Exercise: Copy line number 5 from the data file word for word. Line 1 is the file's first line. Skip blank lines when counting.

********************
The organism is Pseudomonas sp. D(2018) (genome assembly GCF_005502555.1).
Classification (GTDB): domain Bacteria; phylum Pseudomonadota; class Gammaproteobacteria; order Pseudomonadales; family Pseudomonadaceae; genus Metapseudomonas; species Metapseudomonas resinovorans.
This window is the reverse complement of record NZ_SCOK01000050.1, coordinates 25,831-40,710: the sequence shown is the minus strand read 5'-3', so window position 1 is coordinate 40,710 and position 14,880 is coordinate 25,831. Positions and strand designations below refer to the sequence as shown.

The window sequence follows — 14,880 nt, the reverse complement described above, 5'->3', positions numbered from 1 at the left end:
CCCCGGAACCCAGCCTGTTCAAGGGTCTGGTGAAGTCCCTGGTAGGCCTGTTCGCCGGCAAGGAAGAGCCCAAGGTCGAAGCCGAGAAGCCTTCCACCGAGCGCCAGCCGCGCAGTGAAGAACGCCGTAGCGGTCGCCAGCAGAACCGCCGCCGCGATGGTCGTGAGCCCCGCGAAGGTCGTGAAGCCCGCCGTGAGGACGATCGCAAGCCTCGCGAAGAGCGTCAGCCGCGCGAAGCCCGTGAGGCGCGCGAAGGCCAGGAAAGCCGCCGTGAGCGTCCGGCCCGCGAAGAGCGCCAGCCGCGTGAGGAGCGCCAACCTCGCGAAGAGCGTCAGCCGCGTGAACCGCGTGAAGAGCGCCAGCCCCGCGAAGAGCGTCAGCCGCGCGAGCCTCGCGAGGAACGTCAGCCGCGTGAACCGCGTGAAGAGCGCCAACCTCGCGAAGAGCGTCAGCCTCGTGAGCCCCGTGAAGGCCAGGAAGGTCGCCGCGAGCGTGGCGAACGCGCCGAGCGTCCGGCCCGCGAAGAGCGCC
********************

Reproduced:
CCCCGGAACCCAGCCTGTTCAAGGGTCTGGTGAAGTCCCTGGTAGGCCTGTTCGCCGGCAAGGAAGAGCCCAAGGTCGAAGCCGAGAAGCCTTCCACCGAGCGCCAGCCGCGCAGTGAAGAACGCCGTAGCGGTCGCCAGCAGAACCGCCGCCGCGATGGTCGTGAGCCCCGCGAAGGTCGTGAAGCCCGCCGTGAGGACGATCGCAAGCCTCGCGAAGAGCGTCAGCCGCGCGAAGCCCGTGAGGCGCGCGAAGGCCAGGAAAGCCGCCGTGAGCGTCCGGCCCGCGAAGAGCGCCAGCCGCGTGAGGAGCGCCAACCTCGCGAAGAGCGTCAGCCGCGTGAACCGCGTGAAGAGCGCCAGCCCCGCGAAGAGCGTCAGCCGCGCGAGCCTCGCGAGGAACGTCAGCCGCGTGAACCGCGTGAAGAGCGCCAACCTCGCGAAGAGCGTCAGCCTCGTGAGCCCCGTGAAGGCCAGGAAGGTCGCCGCGAGCGTGGCGAACGCGCCGAGCGTCCGGCCCGCGAAGAGCGCC